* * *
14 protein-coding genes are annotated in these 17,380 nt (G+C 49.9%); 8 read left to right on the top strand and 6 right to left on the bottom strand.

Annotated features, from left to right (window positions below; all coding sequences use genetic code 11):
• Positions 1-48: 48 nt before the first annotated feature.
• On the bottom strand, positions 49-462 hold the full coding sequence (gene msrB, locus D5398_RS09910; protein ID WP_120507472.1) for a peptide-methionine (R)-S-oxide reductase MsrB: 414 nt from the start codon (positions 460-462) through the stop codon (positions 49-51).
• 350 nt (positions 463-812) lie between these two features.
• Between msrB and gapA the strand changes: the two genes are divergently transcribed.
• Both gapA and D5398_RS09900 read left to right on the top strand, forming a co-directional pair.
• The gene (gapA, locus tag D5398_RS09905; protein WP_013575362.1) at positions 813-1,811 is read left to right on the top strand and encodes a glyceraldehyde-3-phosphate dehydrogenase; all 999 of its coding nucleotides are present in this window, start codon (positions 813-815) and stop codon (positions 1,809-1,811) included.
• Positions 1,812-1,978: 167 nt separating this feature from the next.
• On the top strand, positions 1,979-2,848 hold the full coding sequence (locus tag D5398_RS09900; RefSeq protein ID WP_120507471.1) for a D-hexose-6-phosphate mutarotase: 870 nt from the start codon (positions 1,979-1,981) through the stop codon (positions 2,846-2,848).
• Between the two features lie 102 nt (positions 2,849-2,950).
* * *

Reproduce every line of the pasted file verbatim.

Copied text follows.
14 protein-coding genes are annotated in these 17,380 nt (G+C 49.9%); 8 read left to right on the top strand and 6 right to left on the bottom strand.

Annotated features, from left to right (window positions below; all coding sequences use genetic code 11):
• Positions 1-48: 48 nt before the first annotated feature.
• On the bottom strand, positions 49-462 hold the full coding sequence (gene msrB, locus D5398_RS09910; protein ID WP_120507472.1) for a peptide-methionine (R)-S-oxide reductase MsrB: 414 nt from the start codon (positions 460-462) through the stop codon (positions 49-51).
• 350 nt (positions 463-812) lie between these two features.
• Between msrB and gapA the strand changes: the two genes are divergently transcribed.
• Both gapA and D5398_RS09900 read left to right on the top strand, forming a co-directional pair.
• The gene (gapA, locus tag D5398_RS09905; protein WP_013575362.1) at positions 813-1,811 is read left to right on the top strand and encodes a glyceraldehyde-3-phosphate dehydrogenase; all 999 of its coding nucleotides are present in this window, start codon (positions 813-815) and stop codon (positions 1,809-1,811) included.
• Positions 1,812-1,978: 167 nt separating this feature from the next.
• On the top strand, positions 1,979-2,848 hold the full coding sequence (locus tag D5398_RS09900; RefSeq protein ID WP_120507471.1) for a D-hexose-6-phosphate mutarotase: 870 nt from the start codon (positions 1,979-1,981) through the stop codon (positions 2,846-2,848).
• Between the two features lie 102 nt (positions 2,849-2,950).